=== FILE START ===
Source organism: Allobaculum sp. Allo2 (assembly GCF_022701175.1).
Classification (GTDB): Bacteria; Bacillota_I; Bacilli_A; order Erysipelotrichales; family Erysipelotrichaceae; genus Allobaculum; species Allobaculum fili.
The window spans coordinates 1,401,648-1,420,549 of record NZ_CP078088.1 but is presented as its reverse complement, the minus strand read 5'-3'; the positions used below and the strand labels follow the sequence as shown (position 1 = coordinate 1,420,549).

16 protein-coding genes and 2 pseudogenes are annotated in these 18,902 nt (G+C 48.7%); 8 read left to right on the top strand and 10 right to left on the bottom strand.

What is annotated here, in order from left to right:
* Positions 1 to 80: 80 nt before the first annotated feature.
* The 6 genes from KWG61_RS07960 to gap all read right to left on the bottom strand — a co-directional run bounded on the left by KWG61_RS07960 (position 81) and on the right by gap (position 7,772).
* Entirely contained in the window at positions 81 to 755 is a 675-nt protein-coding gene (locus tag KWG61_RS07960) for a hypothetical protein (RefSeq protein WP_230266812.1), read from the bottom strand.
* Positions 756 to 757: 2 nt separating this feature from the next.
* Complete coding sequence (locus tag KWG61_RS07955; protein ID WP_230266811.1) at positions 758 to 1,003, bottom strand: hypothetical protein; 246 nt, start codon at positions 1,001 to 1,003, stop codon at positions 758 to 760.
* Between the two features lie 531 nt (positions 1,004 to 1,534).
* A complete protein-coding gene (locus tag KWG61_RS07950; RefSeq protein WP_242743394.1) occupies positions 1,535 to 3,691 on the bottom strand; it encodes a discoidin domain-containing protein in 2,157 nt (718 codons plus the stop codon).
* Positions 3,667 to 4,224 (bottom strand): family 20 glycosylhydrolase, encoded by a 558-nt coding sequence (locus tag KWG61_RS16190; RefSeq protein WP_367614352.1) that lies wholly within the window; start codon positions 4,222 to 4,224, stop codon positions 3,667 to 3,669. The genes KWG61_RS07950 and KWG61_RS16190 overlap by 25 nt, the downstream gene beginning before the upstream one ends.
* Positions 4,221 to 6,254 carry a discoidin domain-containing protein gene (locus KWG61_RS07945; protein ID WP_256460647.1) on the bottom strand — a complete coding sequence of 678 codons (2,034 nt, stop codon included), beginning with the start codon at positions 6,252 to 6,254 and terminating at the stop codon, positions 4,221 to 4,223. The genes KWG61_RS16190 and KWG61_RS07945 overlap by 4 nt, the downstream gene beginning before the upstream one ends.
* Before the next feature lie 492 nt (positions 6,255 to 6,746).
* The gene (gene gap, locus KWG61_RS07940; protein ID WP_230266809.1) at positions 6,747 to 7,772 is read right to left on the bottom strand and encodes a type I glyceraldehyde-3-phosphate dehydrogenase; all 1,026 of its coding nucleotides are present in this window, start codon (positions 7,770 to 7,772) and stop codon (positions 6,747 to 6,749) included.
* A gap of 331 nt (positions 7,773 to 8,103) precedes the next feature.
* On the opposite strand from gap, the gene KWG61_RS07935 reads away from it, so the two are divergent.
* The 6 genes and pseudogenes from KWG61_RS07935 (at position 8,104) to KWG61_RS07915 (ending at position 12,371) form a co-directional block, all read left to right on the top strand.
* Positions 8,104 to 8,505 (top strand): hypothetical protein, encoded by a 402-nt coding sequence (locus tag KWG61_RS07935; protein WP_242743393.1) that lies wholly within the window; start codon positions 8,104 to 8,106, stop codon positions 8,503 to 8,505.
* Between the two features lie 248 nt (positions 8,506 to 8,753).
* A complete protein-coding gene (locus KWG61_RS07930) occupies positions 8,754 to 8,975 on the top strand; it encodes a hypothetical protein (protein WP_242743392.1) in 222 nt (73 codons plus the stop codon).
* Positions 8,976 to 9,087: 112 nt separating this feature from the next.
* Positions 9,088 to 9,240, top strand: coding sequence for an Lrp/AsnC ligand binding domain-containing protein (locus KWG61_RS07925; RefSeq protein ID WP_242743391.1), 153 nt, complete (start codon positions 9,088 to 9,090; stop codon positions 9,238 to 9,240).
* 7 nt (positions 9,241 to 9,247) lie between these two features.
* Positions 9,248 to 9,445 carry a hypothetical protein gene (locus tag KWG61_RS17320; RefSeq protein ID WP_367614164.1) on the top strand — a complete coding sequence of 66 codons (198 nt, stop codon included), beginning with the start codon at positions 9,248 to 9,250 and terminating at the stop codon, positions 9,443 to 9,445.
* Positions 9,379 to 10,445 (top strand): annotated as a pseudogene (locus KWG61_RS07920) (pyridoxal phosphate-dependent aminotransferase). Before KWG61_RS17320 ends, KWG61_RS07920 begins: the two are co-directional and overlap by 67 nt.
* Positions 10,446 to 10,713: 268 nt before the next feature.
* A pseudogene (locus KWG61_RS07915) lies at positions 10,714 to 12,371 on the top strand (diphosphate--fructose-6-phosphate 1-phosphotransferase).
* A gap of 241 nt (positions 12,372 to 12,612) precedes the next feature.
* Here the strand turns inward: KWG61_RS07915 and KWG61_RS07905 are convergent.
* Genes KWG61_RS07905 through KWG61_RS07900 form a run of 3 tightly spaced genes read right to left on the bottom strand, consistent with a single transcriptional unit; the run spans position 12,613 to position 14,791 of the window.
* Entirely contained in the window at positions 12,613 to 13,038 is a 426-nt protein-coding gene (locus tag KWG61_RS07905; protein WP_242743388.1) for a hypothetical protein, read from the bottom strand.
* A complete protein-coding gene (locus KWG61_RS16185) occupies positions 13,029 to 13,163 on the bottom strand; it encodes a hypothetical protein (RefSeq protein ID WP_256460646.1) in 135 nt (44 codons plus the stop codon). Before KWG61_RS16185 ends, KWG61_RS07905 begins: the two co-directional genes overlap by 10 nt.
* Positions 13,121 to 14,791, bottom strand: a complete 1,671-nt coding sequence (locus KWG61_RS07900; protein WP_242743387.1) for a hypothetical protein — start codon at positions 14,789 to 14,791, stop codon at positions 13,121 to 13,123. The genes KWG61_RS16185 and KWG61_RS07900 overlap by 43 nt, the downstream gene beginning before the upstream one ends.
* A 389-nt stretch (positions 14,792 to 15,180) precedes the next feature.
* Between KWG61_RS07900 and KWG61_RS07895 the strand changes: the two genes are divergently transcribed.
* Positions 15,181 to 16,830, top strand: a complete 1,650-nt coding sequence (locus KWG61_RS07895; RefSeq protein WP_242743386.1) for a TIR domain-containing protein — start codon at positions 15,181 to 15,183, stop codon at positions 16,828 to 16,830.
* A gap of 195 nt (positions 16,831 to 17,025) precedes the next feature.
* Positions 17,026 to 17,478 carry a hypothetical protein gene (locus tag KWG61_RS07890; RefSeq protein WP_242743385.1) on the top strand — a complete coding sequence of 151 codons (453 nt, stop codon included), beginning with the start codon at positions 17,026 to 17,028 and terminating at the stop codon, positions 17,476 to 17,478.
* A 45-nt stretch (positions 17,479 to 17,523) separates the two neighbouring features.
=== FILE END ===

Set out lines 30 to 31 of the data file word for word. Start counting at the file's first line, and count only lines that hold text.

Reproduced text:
* A gap of 241 nt (positions 12,372 to 12,612) precedes the next feature.
* Here the strand turns inward: KWG61_RS07915 and KWG61_RS07905 are convergent.